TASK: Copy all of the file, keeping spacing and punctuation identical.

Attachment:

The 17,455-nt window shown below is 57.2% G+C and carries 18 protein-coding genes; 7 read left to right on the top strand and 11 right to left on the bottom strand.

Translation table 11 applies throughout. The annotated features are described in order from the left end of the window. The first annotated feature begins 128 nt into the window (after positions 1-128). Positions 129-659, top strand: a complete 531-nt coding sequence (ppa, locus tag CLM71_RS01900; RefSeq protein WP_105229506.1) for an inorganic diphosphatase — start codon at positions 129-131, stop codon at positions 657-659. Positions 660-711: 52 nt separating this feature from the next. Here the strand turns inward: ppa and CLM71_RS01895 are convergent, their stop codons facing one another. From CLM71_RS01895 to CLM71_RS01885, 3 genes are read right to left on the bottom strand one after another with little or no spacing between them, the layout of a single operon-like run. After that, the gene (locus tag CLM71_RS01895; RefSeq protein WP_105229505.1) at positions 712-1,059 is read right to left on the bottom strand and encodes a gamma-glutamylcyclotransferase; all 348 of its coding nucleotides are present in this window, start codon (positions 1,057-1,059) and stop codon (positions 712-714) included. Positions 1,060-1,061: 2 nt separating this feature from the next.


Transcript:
The 17,455-nt window shown below is 57.2% G+C and carries 18 protein-coding genes; 7 read left to right on the top strand and 11 right to left on the bottom strand.

Translation table 11 applies throughout. The annotated features are described in order from the left end of the window. The first annotated feature begins 128 nt into the window (after positions 1-128). Positions 129-659, top strand: a complete 531-nt coding sequence (ppa, locus tag CLM71_RS01900; RefSeq protein WP_105229506.1) for an inorganic diphosphatase — start codon at positions 129-131, stop codon at positions 657-659. Positions 660-711: 52 nt separating this feature from the next. Here the strand turns inward: ppa and CLM71_RS01895 are convergent, their stop codons facing one another. From CLM71_RS01895 to CLM71_RS01885, 3 genes are read right to left on the bottom strand one after another with little or no spacing between them, the layout of a single operon-like run. After that, the gene (locus tag CLM71_RS01895; RefSeq protein WP_105229505.1) at positions 712-1,059 is read right to left on the bottom strand and encodes a gamma-glutamylcyclotransferase; all 348 of its coding nucleotides are present in this window, start codon (positions 1,057-1,059) and stop codon (positions 712-714) included. Positions 1,060-1,061: 2 nt separating this feature from the next.